Last Friday, March 24, House Republicans pulled the American Healthcare Act—a bill that would have repealed and replaced the Affordable Care Act—from a floor vote that was scheduled for that afternoon. Voting for the bill was originally set for last Thursday, but Republicans delayed it when they saw that they didn’t have enough votes to pass it. President Trump threatened House Republicans, warning that he would drop ACA repeal efforts altogether if the bill didn’t pass the next day. Thank God it didn’t even get the chance.
I still believe that Trump and congressional Republicans should work on a replacement. But as of this writing, Republicans seem to have given up on replacing ACA. If Republicans give up on healthcare reform as they say that they will, it will be a mistake. Nevertheless, if abstaining from ACA repeal is a mistake—this bill would have been a worse one had it passed.
The AHCA was despised by virtually everyone. Democrats hated it because they cherish the ACA, but also because the bill could have meant millions losing coverage. Moderate Republicans shared the same concern. Meanwhile conservative Republicans feared that the bill kept too much of ACA intact. All three groups had legitimate worries about this bill.
The AHCA kept too much of ACA’s regulatory structure. It kept ACA’s protection for patients with preexisting conditions in place. But it also replaced the individual mandate—which compelled everyone to buy insurance under threat of a fine—with a 30 percent surcharge for people who didn’t maintain continuous coverage for at least three months. ACA’s main structural problem, rising premiums, is the result of exactly that sort of policy. Insurers lose money by covering sick patients, which is why in the pre-ACA system, they denied coverage to people with preexisitng conditions or spiked their premiums. By making insurers cover high-risk patients, ACA caused many insurers to lose money, resulting in many leaving the healthcare exchanges or spiking premiums on everyone else. The individual mandate was implemented to offset insurer losses by making everyone purchase insurance or pay a penalty. Many people decided to forgo insurance and pay the fine since they could just buy insurance when they got sick with no worries. The AHCA would have exacerbated this problem.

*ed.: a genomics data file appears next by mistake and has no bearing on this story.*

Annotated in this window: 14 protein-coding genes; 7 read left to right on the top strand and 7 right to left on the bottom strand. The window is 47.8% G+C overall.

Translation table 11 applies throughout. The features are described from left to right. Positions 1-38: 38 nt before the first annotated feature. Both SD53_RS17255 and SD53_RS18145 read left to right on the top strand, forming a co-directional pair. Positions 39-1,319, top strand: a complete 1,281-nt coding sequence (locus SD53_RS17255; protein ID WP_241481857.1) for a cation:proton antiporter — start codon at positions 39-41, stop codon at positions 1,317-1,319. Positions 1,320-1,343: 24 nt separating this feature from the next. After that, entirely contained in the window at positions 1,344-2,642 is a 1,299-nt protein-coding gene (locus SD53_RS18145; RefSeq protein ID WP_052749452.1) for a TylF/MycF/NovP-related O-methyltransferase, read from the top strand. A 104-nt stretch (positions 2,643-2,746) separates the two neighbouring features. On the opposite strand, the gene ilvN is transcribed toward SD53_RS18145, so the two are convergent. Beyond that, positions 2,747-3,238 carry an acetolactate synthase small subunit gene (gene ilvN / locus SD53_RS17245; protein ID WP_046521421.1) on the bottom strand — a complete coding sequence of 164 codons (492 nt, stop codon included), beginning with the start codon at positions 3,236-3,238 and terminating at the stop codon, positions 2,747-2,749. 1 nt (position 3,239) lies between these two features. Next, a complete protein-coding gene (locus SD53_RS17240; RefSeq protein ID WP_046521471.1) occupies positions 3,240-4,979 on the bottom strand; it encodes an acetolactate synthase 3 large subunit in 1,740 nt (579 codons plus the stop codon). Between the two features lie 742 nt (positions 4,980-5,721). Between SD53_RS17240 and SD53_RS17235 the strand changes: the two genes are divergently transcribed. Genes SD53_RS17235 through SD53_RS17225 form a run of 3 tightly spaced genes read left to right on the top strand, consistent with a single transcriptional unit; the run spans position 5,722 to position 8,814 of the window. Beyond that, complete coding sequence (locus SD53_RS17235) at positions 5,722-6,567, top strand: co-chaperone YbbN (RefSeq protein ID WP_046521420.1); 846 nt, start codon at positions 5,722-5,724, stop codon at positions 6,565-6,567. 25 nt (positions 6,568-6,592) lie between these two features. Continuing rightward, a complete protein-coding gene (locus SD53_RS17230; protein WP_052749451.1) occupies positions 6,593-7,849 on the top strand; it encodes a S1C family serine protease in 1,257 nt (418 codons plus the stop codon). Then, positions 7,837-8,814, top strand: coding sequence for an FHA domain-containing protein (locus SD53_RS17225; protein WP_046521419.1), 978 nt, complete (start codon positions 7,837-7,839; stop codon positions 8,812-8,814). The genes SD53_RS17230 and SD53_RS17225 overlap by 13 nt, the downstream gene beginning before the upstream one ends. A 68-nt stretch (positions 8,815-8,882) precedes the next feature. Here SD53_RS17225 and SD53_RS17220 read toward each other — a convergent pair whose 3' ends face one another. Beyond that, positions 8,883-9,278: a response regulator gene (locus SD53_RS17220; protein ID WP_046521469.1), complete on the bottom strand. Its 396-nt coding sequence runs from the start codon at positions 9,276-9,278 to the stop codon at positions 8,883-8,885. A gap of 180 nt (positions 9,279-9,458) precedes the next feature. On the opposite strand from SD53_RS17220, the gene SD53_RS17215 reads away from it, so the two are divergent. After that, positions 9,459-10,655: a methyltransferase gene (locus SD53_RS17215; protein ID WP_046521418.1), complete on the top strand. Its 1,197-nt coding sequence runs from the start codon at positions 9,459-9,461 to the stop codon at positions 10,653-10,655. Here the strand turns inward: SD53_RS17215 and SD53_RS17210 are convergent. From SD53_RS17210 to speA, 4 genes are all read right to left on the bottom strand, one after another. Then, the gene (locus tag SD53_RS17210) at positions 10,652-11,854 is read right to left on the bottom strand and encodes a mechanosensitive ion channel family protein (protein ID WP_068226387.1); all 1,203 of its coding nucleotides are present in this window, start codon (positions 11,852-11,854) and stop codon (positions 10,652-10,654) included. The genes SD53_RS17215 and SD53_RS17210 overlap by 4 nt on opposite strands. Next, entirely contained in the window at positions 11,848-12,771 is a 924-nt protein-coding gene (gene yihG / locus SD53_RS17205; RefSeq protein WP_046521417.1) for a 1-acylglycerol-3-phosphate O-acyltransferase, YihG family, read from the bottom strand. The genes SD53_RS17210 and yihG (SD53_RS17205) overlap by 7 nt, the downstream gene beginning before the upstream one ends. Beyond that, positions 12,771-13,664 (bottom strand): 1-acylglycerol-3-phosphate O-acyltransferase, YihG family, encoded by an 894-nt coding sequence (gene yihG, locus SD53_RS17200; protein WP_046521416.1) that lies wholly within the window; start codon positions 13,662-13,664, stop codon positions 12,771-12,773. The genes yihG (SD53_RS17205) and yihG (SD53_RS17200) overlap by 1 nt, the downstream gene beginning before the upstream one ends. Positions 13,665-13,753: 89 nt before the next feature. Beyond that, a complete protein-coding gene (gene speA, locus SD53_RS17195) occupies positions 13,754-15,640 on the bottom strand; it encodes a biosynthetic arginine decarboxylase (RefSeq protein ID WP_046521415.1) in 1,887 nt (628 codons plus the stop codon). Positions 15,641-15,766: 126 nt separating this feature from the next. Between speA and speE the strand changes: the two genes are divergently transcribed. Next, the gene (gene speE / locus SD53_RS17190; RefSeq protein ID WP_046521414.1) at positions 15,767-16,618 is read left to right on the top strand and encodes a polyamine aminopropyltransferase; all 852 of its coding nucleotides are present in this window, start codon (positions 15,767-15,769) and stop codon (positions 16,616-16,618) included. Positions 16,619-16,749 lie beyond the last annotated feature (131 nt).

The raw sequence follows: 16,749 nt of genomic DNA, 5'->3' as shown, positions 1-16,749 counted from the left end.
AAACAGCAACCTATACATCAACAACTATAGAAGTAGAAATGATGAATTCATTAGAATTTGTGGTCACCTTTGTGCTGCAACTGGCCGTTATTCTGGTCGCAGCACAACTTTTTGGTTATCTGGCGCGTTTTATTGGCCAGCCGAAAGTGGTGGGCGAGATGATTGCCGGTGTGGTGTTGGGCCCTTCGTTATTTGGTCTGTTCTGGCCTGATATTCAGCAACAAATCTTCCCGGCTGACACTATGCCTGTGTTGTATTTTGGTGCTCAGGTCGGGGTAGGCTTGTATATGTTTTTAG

There was no real reason to think that the 30 percent surcharge (which was really a price control for insurers to implement) would have made more people buy insurance than the ACA did. After all, if you’re young and healthy and consider buying insurance after three months, a 30% percent hike might be unappealing. But if you’re sick, you may decide that insurance is worth buying, even with the surcharge. If you’re healthy (because you have no costs otherwise without ACA’s penalty), you have no real incentive to buy insurance. So insurers would have continued losing money covering the sick while jacking up premiums on the healthy who want insurance. Meanwhile, the number who want insurance would probably diminish.
Republicans who called the AHCA “ACA Lite” were right, partially for this reason. But the bill kept other aspects of ACA intact as well, retaining the ACA’s Medicaid expansion until 2020 when it would begin phasing out. Given Medicaid’s exorbitant expenses and crummy payment structure, which tends to underpay doctors, conservatives worried about the bill maintaining the expansion since it would make a costly, but unproductive, entitlement program grow. It also kept some of ACA’s other regulations.
But moderates and liberals had legitimate worries too. For multiple reasons, the Congressional Budget Office projected that the plan would cause 24 million people to lose insurance over a decade. To be fair, as many healthcare experts have noted, there was reason to doubt the CBO’s projections. The bill would have also provided a tax credit to many people so that they could purchase insurance, but the credit wasn’t generous enough for people in the lower-middle class. Even if 24 million didn’t lose coverage, undoubtedly some millions still would have.
Between higher premiums and probable coverage losses, there was good reason to oppose this bill. In attempting to retain parts of ACA’s regulatory structure, while simultaneously being stingy with subsidies and tax credits, the AHCA would have been a political disaster. Republicans should have repealed more of ACA’s regulations and made the tax credit more generous. The AHCA should have created a continuous coverage provision that protected people with preexisting conditions only if they maintained continuous coverage, giving people an actual incentive to buy health insurance. This way, insurers would offset costs from covering sick patients because more people would have a reason and means to buy insurance. Otherwise, insurers could have been free to experiment and innovate to lower premiums through competition.
This bill was ultimately a ramshackle effort to rush healthcare legislation so that Trump could check a box off a laundry list of campaign promises. Trump knows nothing about healthcare policy. His endorsement of this bill shows it and it’s hard to see where his presidency goes next since he lacks an eye for policy detail. By the time the Democrats passed the ACA, they had already worked out a vision for healthcare in the decades prior. They also took thirteen months to work out the ACA’s details. Had Trump and Republicans taken their time working out a vision, they would have been better off. Conservatives shouldn’t be sad to see this bill go. But they should be if Republicans abandon the effort to reform healthcare altogether in its aftermath.